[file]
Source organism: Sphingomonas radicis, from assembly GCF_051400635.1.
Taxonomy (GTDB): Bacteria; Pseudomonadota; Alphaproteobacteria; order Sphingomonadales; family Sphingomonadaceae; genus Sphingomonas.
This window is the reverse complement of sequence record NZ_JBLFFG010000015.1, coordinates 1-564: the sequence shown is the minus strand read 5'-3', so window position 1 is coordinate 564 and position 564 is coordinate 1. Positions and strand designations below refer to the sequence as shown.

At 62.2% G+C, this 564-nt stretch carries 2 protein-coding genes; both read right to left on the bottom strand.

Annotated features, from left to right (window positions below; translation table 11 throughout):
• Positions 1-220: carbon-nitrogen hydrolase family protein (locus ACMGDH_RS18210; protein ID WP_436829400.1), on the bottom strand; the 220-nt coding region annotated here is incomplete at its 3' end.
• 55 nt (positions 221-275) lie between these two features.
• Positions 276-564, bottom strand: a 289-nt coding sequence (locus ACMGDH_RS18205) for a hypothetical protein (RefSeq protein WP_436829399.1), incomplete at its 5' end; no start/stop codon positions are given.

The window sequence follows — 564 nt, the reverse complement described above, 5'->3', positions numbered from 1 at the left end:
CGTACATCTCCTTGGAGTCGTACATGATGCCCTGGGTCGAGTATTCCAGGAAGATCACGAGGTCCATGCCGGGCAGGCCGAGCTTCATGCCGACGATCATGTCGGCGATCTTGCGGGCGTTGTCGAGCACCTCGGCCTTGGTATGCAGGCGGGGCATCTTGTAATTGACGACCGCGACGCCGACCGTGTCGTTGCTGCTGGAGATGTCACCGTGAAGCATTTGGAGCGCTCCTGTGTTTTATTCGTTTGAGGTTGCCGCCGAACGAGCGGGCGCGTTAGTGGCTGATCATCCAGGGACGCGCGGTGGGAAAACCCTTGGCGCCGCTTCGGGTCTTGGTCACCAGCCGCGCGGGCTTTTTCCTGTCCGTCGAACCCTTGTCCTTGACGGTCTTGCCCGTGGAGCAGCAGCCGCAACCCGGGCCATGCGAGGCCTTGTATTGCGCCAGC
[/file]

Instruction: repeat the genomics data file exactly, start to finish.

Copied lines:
Source organism: Sphingomonas radicis, from assembly GCF_051400635.1.
Taxonomy (GTDB): Bacteria; Pseudomonadota; Alphaproteobacteria; order Sphingomonadales; family Sphingomonadaceae; genus Sphingomonas.
This window is the reverse complement of sequence record NZ_JBLFFG010000015.1, coordinates 1-564: the sequence shown is the minus strand read 5'-3', so window position 1 is coordinate 564 and position 564 is coordinate 1. Positions and strand designations below refer to the sequence as shown.

At 62.2% G+C, this 564-nt stretch carries 2 protein-coding genes; both read right to left on the bottom strand.

Annotated features, from left to right (window positions below; translation table 11 throughout):
• Positions 1-220: carbon-nitrogen hydrolase family protein (locus ACMGDH_RS18210; protein ID WP_436829400.1), on the bottom strand; the 220-nt coding region annotated here is incomplete at its 3' end.
• 55 nt (positions 221-275) lie between these two features.
• Positions 276-564, bottom strand: a 289-nt coding sequence (locus ACMGDH_RS18205) for a hypothetical protein (RefSeq protein WP_436829399.1), incomplete at its 5' end; no start/stop codon positions are given.

The window sequence follows — 564 nt, the reverse complement described above, 5'->3', positions numbered from 1 at the left end:
CGTACATCTCCTTGGAGTCGTACATGATGCCCTGGGTCGAGTATTCCAGGAAGATCACGAGGTCCATGCCGGGCAGGCCGAGCTTCATGCCGACGATCATGTCGGCGATCTTGCGGGCGTTGTCGAGCACCTCGGCCTTGGTATGCAGGCGGGGCATCTTGTAATTGACGACCGCGACGCCGACCGTGTCGTTGCTGCTGGAGATGTCACCGTGAAGCATTTGGAGCGCTCCTGTGTTTTATTCGTTTGAGGTTGCCGCCGAACGAGCGGGCGCGTTAGTGGCTGATCATCCAGGGACGCGCGGTGGGAAAACCCTTGGCGCCGCTTCGGGTCTTGGTCACCAGCCGCGCGGGCTTTTTCCTGTCCGTCGAACCCTTGTCCTTGACGGTCTTGCCCGTGGAGCAGCAGCCGCAACCCGGGCCATGCGAGGCCTTGTATTGCGCCAGC